Buy yourself the flowers…

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Hi, I'm Lianne

March in like a lion, out like a lamb? I don’t know about you but I am SO ready for spring. The last few weeks of winter usually weigh on my mental health. Holidays are done, our winter birthday celebrations are done and I’m eager to get outside with the kids. We get little glimpses of spring and then winter is back with a vengeance.

For the past few years, getting myself a bunch of fresh stems has been my favorite way to brighten up the house and my spirits. It’s really amazing the effect waking up to fresh flowers can be. I am lucky because we have a local flower farm that sets up at our farmer’s market every week with stunning, in-season stems. I know this isn’t a possibility for everyone, but if you also love fresh flowers I wanted to share some sources online where you can find beautiful blooms, as well as my tried and true tips for keeping your blooms fresh as long as possible and how I choose my flowers.

Choosing your flower:

When it comes to choosing flowers, I like to go with what is in-season at that time. In late winter/early spring I usually go for things like daffodils, ranunculus, anemones, quince blossoms and forsythia branches. My personal preference is to just have a bunch of one type of flower, rather than mixed. If I am going to mix flowers, I will choose them in a monochromatic scheme.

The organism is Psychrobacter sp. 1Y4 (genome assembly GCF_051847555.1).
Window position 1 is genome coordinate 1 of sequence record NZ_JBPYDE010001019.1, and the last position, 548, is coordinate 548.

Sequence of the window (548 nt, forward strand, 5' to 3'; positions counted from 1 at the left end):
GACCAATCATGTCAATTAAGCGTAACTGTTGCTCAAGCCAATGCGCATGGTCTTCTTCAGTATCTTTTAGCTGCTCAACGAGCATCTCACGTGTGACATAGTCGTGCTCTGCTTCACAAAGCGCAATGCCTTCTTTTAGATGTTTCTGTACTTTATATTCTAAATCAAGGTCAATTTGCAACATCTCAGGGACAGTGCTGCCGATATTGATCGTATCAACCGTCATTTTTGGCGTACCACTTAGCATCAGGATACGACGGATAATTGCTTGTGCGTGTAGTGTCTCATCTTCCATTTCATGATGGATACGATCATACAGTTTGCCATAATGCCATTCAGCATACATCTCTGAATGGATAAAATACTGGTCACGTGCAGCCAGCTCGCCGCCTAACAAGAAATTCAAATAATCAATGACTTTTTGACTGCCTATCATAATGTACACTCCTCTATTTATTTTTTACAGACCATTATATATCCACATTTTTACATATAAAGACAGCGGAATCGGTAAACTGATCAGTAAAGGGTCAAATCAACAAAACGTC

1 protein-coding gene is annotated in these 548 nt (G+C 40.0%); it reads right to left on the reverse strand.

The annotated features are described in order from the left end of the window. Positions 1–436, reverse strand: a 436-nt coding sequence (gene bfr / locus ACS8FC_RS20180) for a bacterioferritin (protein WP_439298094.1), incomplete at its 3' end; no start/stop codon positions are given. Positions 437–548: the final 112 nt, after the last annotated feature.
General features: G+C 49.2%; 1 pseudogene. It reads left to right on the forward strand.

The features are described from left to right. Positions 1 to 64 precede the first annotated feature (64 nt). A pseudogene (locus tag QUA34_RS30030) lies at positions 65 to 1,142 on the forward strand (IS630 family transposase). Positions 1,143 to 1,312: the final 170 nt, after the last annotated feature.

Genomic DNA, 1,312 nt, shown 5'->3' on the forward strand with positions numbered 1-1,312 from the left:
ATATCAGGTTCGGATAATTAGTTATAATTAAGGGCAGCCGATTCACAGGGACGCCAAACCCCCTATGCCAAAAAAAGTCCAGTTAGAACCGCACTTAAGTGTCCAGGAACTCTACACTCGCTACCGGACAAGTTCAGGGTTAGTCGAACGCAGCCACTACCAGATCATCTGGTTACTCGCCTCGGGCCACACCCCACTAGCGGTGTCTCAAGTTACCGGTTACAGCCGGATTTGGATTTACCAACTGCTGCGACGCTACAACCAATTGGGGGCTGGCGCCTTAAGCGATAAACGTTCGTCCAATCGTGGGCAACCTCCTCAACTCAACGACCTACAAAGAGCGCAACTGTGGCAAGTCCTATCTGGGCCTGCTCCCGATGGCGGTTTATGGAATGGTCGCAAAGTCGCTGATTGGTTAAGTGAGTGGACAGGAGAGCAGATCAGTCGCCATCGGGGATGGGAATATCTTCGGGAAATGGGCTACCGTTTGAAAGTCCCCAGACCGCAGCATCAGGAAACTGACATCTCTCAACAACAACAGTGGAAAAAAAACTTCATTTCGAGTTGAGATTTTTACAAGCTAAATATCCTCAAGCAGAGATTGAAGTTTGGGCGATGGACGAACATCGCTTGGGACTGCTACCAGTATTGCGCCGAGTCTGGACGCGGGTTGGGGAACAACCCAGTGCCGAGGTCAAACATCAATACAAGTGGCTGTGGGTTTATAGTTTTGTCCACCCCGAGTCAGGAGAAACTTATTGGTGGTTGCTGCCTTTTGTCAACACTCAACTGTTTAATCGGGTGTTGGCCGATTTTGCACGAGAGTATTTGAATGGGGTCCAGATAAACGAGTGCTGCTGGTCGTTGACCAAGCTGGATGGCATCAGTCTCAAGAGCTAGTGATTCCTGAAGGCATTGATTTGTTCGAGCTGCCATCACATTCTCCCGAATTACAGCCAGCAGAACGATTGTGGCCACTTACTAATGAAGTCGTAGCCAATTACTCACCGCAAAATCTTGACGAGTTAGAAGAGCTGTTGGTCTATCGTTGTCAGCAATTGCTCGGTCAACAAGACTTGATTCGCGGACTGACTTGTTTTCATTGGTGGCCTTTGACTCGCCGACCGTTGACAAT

Flowering branches are a great way to add some drama to a space. The forsythia branches I’ve shared recently lasted almost 3 weeks!

Keeping your stems fresh:

Most flowers will stay fresh for up to two weeks if you care for them properly. Here’s a few tips that will apply to most flowers to keep them thriving longer:

  1. Remove any leaves that will be below the waterline in your vase or vessel.
  2. Use a clean and sharp pair of shears to snip the ends of your stems at a 45 degree angle under water. Cutting them under water helps to eliminate any contamination or bacteria from getting into the flower.
  3. Place your stems into warm water (with the exception of flowers that grow from a bulb like daffodils, hyacinths and tulips, which typically prefer cool water.)
  4. If available, use a floral preservative in your vase water.
  5. Replace water every 2 days, if not daily.

Wilted / dying blooms?

When your fresh flowers eventually get to the end of their life, you can either dry them by hanging upside down in a cool/dark place for a dried arrangement, press them for use in crafts, make potpourri, or just simply compost.

One of my favorites is to make potpourri.

To make potpourri, remove all the petals from the flower and place on a baking sheet. Bake in the oven at 200 degrees for a few hours until completely dry. Once petals have dried, place them in an airtight container with a few drops of your favorite essential oil. Close the lid and allow the oils to absorb for 4-6 weeks. Then you can display in a jar or put in a satchel for your drawers or closet.

Where to find fresh flowers:

Trader Joe’s is always a great option if you have one nearby. I like to choose a couple of filler bunches that are usually around $4 each and create my own arrangement. You can see a tutorial I shared here. You can do a lot with grocery store flowers without spending too much. The options linked below are a bit of a splurge, but beautiful nonetheless.

Fresh White Anemone Bunch – $68

Fresh Rainbow Ranunculus Bunch – $128

Quince Branches – $68

Ranunculus Mixed Bouquet – $90

Fresh Tulip Bunch – $55

Orange Ranunculus Bunch – $74

What is your favorite flower? Come let me know on Instagram!

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